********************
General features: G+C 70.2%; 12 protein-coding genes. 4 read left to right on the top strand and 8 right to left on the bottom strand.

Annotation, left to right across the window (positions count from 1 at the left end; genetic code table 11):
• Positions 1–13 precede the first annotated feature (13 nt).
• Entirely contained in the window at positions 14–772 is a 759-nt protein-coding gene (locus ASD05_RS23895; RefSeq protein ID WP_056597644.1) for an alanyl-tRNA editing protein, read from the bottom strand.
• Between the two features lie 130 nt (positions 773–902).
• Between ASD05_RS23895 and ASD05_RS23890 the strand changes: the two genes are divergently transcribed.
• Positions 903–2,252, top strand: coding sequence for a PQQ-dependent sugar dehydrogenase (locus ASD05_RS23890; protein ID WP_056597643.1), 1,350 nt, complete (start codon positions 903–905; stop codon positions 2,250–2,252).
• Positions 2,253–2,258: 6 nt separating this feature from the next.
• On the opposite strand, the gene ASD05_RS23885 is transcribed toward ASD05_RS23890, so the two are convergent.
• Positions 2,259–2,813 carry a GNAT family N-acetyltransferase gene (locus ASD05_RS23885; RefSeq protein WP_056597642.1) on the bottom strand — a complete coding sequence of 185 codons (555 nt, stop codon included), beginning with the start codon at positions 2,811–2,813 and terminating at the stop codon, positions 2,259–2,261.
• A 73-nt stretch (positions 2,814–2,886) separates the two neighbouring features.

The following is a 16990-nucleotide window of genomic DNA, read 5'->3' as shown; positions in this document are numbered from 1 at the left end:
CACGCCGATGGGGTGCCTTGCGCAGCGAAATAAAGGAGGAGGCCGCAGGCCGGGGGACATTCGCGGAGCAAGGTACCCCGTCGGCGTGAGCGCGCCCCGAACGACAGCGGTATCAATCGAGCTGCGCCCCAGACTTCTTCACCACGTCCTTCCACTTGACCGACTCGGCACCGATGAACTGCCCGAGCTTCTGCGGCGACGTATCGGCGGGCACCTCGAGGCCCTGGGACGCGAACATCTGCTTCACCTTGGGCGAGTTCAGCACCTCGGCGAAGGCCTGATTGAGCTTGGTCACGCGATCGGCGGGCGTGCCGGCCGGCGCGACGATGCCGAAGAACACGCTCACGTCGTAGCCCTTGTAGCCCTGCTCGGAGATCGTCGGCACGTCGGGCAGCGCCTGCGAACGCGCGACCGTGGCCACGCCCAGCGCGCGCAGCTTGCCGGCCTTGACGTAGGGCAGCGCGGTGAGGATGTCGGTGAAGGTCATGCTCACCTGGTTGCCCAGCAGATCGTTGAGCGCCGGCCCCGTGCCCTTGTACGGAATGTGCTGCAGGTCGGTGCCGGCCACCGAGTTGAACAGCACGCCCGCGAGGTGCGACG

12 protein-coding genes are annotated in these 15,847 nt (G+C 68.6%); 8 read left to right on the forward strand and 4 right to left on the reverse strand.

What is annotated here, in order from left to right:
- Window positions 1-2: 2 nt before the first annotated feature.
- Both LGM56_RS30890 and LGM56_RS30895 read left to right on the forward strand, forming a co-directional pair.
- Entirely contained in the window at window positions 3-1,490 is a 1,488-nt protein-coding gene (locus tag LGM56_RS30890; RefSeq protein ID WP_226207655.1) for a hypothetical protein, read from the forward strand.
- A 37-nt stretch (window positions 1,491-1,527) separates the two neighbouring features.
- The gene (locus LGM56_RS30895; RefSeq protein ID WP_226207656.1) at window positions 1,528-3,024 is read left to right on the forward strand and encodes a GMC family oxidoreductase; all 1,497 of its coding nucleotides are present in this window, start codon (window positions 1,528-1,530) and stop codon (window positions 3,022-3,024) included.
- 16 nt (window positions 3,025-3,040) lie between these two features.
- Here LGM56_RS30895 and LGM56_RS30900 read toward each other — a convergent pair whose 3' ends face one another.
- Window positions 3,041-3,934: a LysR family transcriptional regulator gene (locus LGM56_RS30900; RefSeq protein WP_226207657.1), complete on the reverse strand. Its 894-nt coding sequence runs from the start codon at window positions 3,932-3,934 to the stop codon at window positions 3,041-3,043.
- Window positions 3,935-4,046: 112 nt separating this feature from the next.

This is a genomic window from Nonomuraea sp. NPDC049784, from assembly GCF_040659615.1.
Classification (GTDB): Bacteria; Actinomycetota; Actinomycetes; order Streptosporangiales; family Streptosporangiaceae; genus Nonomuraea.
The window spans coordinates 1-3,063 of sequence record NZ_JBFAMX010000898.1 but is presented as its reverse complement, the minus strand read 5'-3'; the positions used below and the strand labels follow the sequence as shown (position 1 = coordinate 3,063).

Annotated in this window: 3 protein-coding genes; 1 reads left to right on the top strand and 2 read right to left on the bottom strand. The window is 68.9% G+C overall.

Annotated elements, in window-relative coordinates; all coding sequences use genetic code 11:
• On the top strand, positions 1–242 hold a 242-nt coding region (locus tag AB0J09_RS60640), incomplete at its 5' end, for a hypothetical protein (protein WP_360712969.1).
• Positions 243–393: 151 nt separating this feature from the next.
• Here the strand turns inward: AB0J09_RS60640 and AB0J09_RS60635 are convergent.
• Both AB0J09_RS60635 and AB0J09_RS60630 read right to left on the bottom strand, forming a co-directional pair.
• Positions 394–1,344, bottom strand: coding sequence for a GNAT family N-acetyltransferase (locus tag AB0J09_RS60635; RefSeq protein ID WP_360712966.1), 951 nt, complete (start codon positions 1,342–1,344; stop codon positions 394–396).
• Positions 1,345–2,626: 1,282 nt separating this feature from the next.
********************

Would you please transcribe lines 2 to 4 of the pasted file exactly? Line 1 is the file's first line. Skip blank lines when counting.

Annotation, left to right across the window (positions count from 1 at the left end; genetic code table 11):
• Positions 1–13 precede the first annotated feature (13 nt).
• Entirely contained in the window at positions 14–772 is a 759-nt protein-coding gene (locus ASD05_RS23895; RefSeq protein ID WP_056597644.1) for an alanyl-tRNA editing protein, read from the bottom strand.